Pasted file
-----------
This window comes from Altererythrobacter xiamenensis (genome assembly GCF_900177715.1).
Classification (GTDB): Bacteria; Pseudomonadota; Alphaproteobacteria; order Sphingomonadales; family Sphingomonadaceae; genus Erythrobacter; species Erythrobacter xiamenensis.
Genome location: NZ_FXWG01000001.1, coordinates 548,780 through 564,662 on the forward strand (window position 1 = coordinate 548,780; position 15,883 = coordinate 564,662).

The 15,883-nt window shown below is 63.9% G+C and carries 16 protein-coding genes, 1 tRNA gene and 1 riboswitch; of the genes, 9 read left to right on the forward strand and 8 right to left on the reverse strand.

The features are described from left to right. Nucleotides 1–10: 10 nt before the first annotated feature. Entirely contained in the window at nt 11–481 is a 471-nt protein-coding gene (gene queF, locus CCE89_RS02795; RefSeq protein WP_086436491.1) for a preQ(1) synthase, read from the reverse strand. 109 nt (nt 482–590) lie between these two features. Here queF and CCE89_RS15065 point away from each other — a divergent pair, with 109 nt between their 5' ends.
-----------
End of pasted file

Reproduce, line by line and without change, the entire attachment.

This window comes from Altererythrobacter xiamenensis (genome assembly GCF_900177715.1).
Classification (GTDB): Bacteria; Pseudomonadota; Alphaproteobacteria; order Sphingomonadales; family Sphingomonadaceae; genus Erythrobacter; species Erythrobacter xiamenensis.
Genome location: NZ_FXWG01000001.1, coordinates 548,780 through 564,662 on the forward strand (window position 1 = coordinate 548,780; position 15,883 = coordinate 564,662).

The 15,883-nt window shown below is 63.9% G+C and carries 16 protein-coding genes, 1 tRNA gene and 1 riboswitch; of the genes, 9 read left to right on the forward strand and 8 right to left on the reverse strand.

The features are described from left to right. Nucleotides 1–10: 10 nt before the first annotated feature. Entirely contained in the window at nt 11–481 is a 471-nt protein-coding gene (gene queF, locus CCE89_RS02795; RefSeq protein WP_086436491.1) for a preQ(1) synthase, read from the reverse strand. 109 nt (nt 482–590) lie between these two features. Here queF and CCE89_RS15065 point away from each other — a divergent pair, with 109 nt between their 5' ends.